Congressman Bill Johnson stopped in Barnesville on Tuesday, Sept. 1 to learn about the services provided by Ohio Hills Health Services. The congressman, who was unable to attend during the August 9-15 celebration of National Health Centers Week, had been in Cadiz early that day where he worked the cash register at a Starfire gas station.
Founded 39 years ago with three employees,  75 employees now serve approximately 7,000 patients at four counties with clinic locations that  include Woodsfield, Quaker City, Barnesville and Freeport. OHHS Executive Director Jeff Britton said the four sites average 60 to 70 visits per day, totalling 23,000 visits annually with an average of three and a half visits per patient. He said the care provided is all over the spectrum and is the primary provider for most of their patients, particularly those in Monroe County where there is no hospital.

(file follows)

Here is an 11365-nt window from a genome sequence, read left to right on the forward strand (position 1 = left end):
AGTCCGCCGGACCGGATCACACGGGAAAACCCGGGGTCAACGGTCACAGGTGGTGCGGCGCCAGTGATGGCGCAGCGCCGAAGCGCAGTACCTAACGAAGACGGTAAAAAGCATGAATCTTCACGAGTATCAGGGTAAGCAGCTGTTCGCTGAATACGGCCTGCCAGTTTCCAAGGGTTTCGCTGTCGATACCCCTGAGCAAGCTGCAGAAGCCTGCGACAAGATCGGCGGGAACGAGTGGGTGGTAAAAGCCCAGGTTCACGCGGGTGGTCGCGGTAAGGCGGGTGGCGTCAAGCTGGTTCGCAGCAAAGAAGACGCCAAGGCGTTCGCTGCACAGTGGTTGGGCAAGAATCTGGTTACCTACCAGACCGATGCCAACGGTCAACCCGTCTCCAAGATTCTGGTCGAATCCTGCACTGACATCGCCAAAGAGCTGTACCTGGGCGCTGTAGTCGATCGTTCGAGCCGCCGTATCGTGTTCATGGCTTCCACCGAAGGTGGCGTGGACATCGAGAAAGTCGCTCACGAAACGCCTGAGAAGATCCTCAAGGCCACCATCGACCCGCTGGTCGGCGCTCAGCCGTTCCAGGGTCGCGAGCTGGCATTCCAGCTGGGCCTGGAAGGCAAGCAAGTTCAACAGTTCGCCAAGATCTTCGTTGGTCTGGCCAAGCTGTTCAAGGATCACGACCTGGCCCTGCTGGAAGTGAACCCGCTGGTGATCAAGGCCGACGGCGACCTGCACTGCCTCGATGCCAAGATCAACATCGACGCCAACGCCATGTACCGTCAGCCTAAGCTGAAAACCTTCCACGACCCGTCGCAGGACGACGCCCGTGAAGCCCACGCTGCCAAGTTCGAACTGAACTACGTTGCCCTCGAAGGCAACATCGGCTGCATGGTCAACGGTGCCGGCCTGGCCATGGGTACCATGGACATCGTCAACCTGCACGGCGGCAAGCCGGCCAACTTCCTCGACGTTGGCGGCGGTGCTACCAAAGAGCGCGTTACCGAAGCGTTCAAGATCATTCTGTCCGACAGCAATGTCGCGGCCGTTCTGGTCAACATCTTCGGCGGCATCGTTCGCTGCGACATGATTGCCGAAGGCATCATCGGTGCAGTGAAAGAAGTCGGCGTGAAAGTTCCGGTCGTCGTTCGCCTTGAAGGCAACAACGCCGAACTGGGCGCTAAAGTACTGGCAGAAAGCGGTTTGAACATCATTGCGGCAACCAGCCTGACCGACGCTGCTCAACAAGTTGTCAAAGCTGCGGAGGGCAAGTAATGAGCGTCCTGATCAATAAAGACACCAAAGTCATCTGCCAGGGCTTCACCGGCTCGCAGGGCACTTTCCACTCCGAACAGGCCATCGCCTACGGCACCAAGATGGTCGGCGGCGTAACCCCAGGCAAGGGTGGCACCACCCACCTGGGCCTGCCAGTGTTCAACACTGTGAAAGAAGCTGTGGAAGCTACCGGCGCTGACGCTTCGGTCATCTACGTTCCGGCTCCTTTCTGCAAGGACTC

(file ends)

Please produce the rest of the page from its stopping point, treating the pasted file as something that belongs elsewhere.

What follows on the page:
“Patients in our more rural areas are using us for urgent care more and more,” Britton said. He said that because OHHS accepts Medicaid, patients come from counties surrounding the four clinic sites as well.
Britton said 70 percent of the non-profit’s money is grant funded.
“Grants are our lifeblood,” Britton said.
Johnson recently sent a letter of support of the clinic’s grant application to the Department of Health and Human Services.
“The services you provide are very, very important to rural communities,” Johnson told Britton. “You provide this vital service without a steady funding stream.”
Randy Runyon President & CEO of the Ohio Association of Community Health Centers thanked Johnson for his “strong” support of the OACHC. Johnson has been supportive of the National Health Service Corporation, and encouraged more providers to practice in medically underserved areas.
Britton and OHHS Community Outreach Director Lana Phillips gave Johnson a tour of the historic circa 1891 Bradfield building that OHHS has occupied since 2007. Phillips said the first floor lobby area will be renovated to bring it into compliance with HIPPA (Health Insurance Portability and Accountability Act) law.  
On the second floor, they told him about plans for a dental suite. Phillips said the need in the area was great, particularly for children. Britton said grant sources for the dental suite are being sought and estimated that it would cost between $250,000 to $300,000 for construction, plus the cost of equipment.